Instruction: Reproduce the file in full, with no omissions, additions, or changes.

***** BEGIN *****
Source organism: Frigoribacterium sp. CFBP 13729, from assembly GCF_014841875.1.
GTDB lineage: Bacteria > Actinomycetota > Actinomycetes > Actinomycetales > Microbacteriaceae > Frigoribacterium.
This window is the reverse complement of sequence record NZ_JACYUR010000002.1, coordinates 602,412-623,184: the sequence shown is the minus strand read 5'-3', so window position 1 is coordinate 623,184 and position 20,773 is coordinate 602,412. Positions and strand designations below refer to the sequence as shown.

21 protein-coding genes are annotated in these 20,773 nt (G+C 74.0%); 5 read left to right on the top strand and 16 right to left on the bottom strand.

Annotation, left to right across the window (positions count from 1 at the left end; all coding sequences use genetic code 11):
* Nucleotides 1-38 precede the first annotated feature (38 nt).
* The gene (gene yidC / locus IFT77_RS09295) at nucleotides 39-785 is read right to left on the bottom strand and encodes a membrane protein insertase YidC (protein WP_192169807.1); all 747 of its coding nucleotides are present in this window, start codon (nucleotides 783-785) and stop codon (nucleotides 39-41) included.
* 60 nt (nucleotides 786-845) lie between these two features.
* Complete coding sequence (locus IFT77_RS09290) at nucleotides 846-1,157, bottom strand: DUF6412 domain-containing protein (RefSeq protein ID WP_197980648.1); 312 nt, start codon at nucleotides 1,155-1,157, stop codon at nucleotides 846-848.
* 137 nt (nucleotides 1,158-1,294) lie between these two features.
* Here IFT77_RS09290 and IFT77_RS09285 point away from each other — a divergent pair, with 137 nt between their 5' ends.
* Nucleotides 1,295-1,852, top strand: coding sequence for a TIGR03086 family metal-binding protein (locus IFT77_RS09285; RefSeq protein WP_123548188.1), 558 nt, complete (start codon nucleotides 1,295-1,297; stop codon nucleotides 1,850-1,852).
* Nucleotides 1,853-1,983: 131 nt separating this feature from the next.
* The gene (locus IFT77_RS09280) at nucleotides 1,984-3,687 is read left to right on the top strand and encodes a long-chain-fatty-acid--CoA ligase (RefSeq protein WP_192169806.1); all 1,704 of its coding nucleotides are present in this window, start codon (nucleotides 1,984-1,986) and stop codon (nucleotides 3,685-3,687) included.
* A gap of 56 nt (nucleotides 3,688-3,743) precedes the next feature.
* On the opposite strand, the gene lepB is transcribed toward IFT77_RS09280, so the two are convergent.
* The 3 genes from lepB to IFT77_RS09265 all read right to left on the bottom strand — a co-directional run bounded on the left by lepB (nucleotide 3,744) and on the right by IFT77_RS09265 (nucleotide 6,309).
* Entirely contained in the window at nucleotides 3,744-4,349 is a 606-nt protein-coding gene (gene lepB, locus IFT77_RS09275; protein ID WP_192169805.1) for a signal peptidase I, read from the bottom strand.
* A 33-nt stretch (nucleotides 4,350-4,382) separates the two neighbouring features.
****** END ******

Source organism: Frigoribacterium sp. CFBP 13729, from assembly GCF_014841875.1.
GTDB lineage: Bacteria > Actinomycetota > Actinomycetes > Actinomycetales > Microbacteriaceae > Frigoribacterium.
This window is the reverse complement of sequence record NZ_JACYUR010000002.1, coordinates 602,412-623,184: the sequence shown is the minus strand read 5'-3', so window position 1 is coordinate 623,184 and position 20,773 is coordinate 602,412. Positions and strand designations below refer to the sequence as shown.

21 protein-coding genes are annotated in these 20,773 nt (G+C 74.0%); 5 read left to right on the top strand and 16 right to left on the bottom strand.

Annotation, left to right across the window (positions count from 1 at the left end; all coding sequences use genetic code 11):
* Nucleotides 1-38 precede the first annotated feature (38 nt).
* The gene (gene yidC / locus IFT77_RS09295) at nucleotides 39-785 is read right to left on the bottom strand and encodes a membrane protein insertase YidC (protein WP_192169807.1); all 747 of its coding nucleotides are present in this window, start codon (nucleotides 783-785) and stop codon (nucleotides 39-41) included.
* 60 nt (nucleotides 786-845) lie between these two features.
* Complete coding sequence (locus IFT77_RS09290) at nucleotides 846-1,157, bottom strand: DUF6412 domain-containing protein (RefSeq protein ID WP_197980648.1); 312 nt, start codon at nucleotides 1,155-1,157, stop codon at nucleotides 846-848.
* 137 nt (nucleotides 1,158-1,294) lie between these two features.
* Here IFT77_RS09290 and IFT77_RS09285 point away from each other — a divergent pair, with 137 nt between their 5' ends.
* Nucleotides 1,295-1,852, top strand: coding sequence for a TIGR03086 family metal-binding protein (locus IFT77_RS09285; RefSeq protein WP_123548188.1), 558 nt, complete (start codon nucleotides 1,295-1,297; stop codon nucleotides 1,850-1,852).
* Nucleotides 1,853-1,983: 131 nt separating this feature from the next.
* The gene (locus IFT77_RS09280) at nucleotides 1,984-3,687 is read left to right on the top strand and encodes a long-chain-fatty-acid--CoA ligase (RefSeq protein WP_192169806.1); all 1,704 of its coding nucleotides are present in this window, start codon (nucleotides 1,984-1,986) and stop codon (nucleotides 3,685-3,687) included.
* A gap of 56 nt (nucleotides 3,688-3,743) precedes the next feature.
* On the opposite strand, the gene lepB is transcribed toward IFT77_RS09280, so the two are convergent.
* The 3 genes from lepB to IFT77_RS09265 all read right to left on the bottom strand — a co-directional run bounded on the left by lepB (nucleotide 3,744) and on the right by IFT77_RS09265 (nucleotide 6,309).
* Entirely contained in the window at nucleotides 3,744-4,349 is a 606-nt protein-coding gene (gene lepB, locus IFT77_RS09275; protein ID WP_192169805.1) for a signal peptidase I, read from the bottom strand.
* A 33-nt stretch (nucleotides 4,350-4,382) separates the two neighbouring features.